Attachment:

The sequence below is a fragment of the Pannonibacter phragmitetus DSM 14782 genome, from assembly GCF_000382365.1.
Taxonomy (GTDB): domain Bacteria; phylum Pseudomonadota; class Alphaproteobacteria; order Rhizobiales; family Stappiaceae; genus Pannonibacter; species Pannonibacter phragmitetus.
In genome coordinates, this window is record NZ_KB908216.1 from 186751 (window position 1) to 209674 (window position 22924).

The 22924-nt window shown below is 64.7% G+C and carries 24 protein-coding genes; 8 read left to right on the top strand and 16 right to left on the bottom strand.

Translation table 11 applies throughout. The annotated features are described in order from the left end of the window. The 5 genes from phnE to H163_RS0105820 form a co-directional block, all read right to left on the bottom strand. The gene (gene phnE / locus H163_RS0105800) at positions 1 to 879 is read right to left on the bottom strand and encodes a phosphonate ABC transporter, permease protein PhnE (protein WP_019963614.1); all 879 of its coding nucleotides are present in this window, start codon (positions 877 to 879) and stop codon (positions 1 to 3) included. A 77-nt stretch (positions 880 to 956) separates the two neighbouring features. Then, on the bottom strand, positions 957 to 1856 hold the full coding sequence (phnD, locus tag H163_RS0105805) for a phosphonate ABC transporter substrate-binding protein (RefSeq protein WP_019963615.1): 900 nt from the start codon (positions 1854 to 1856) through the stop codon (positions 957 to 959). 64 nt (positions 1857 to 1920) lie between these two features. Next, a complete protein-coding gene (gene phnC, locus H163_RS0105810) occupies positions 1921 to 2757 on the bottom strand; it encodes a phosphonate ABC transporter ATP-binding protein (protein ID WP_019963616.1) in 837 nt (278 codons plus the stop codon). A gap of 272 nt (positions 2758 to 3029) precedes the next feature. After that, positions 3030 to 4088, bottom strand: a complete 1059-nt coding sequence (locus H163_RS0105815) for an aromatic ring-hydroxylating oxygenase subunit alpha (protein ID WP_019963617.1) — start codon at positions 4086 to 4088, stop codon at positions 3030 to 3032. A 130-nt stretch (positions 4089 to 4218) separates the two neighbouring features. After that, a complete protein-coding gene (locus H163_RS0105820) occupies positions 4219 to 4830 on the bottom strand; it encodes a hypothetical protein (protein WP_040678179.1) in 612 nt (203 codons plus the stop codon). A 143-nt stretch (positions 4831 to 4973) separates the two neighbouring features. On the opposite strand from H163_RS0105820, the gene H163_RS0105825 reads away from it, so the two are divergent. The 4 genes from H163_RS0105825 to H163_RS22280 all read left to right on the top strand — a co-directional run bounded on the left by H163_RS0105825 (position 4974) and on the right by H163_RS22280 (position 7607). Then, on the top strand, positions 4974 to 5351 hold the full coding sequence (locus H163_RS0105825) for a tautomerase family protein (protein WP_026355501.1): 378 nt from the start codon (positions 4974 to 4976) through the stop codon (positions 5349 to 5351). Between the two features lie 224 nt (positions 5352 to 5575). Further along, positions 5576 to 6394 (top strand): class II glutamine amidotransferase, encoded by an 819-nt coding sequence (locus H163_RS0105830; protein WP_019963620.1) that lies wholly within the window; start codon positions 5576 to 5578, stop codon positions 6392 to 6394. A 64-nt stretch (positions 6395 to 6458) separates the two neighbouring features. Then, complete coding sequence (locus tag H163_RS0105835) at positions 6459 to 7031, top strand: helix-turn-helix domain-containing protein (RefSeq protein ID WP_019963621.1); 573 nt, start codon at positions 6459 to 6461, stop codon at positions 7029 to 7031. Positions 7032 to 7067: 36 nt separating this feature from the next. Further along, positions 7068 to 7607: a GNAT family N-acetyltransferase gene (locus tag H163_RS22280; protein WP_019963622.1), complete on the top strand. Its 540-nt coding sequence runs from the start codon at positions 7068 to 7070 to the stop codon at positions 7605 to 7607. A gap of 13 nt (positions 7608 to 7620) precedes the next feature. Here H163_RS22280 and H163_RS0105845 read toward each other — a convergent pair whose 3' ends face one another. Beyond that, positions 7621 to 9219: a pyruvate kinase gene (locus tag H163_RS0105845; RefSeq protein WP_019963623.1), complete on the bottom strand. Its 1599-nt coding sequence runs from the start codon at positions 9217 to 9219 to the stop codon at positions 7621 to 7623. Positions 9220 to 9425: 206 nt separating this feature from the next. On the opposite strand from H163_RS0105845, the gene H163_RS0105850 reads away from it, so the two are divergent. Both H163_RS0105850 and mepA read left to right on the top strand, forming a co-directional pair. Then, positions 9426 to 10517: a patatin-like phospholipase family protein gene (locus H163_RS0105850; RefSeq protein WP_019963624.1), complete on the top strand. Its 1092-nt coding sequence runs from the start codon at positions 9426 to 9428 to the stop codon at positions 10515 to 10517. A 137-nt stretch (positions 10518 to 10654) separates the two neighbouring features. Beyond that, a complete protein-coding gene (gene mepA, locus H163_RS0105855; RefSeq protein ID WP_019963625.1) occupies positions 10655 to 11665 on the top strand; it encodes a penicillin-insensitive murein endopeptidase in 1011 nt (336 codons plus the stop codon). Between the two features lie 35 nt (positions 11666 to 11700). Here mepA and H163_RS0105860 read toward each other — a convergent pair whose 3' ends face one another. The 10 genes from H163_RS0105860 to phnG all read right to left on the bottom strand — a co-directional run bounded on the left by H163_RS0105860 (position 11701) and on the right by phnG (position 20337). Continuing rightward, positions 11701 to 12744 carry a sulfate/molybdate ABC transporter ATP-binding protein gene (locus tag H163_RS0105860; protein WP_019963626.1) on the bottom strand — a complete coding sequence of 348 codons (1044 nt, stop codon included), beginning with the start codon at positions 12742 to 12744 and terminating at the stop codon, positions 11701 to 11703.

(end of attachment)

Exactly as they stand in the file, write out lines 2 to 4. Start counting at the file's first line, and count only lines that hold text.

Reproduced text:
Taxonomy (GTDB): domain Bacteria; phylum Pseudomonadota; class Alphaproteobacteria; order Rhizobiales; family Stappiaceae; genus Pannonibacter; species Pannonibacter phragmitetus.
In genome coordinates, this window is record NZ_KB908216.1 from 186751 (window position 1) to 209674 (window position 22924).

The 22924-nt window shown below is 64.7% G+C and carries 24 protein-coding genes; 8 read left to right on the top strand and 16 right to left on the bottom strand.